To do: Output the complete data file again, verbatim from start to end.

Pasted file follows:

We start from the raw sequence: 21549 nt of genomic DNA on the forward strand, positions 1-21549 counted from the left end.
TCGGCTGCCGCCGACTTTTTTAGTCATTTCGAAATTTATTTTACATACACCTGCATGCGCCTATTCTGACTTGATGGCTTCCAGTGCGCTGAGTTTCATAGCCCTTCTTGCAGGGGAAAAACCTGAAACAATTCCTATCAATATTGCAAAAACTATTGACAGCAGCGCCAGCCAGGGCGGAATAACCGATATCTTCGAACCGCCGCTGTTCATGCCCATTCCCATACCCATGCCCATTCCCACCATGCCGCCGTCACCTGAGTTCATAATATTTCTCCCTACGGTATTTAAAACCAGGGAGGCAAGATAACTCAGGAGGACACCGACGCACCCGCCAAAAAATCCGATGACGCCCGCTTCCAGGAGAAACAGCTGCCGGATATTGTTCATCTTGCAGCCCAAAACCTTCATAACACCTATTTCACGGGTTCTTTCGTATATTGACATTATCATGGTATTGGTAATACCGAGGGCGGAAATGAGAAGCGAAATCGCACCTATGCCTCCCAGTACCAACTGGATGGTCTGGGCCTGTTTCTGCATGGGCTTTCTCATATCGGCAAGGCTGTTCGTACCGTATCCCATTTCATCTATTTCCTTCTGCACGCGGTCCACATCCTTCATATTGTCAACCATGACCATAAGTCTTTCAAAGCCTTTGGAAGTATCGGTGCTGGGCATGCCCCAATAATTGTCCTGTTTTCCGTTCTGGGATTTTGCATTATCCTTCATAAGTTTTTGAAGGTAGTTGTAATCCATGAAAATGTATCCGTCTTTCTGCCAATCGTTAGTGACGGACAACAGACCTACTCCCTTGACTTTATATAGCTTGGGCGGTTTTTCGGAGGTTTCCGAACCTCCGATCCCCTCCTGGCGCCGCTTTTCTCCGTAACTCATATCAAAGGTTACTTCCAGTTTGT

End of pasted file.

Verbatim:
We start from the raw sequence: 21549 nt of genomic DNA on the forward strand, positions 1-21549 counted from the left end.
TCGGCTGCCGCCGACTTTTTTAGTCATTTCGAAATTTATTTTACATACACCTGCATGCGCCTATTCTGACTTGATGGCTTCCAGTGCGCTGAGTTTCATAGCCCTTCTTGCAGGGGAAAAACCTGAAACAATTCCTATCAATATTGCAAAAACTATTGACAGCAGCGCCAGCCAGGGCGGAATAACCGATATCTTCGAACCGCCGCTGTTCATGCCCATTCCCATACCCATGCCCATTCCCACCATGCCGCCGTCACCTGAGTTCATAATATTTCTCCCTACGGTATTTAAAACCAGGGAGGCAAGATAACTCAGGAGGACACCGACGCACCCGCCAAAAAATCCGATGACGCCCGCTTCCAGGAGAAACAGCTGCCGGATATTGTTCATCTTGCAGCCCAAAACCTTCATAACACCTATTTCACGGGTTCTTTCGTATATTGACATTATCATGGTATTGGTAATACCGAGGGCGGAAATGAGAAGCGAAATCGCACCTATGCCTCCCAGTACCAACTGGATGGTCTGGGCCTGTTTCTGCATGGGCTTTCTCATATCGGCAAGGCTGTTCGTACCGTATCCCATTTCATCTATTTCCTTCTGCACGCGGTCCACATCCTTCATATTGTCAACCATGACCATAAGTCTTTCAAAGCCTTTGGAAGTATCGGTGCTGGGCATGCCCCAATAATTGTCCTGTTTTCCGTTCTGGGATTTTGCATTATCCTTCATAAGTTTTTGAAGGTAGTTGTAATCCATGAAAATGTATCCGTCTTTCTGCCAATCGTTAGTGACGGACAACAGACCTACTCCCTTGACTTTATATAGCTTGGGCGGTTTTTCGGAGGTTTCCGAACCTCCGATCCCCTCCTGGCGCCGCTTTTCTCCGTAACTCATATCAAAGGTTACTTCCAGTTTGT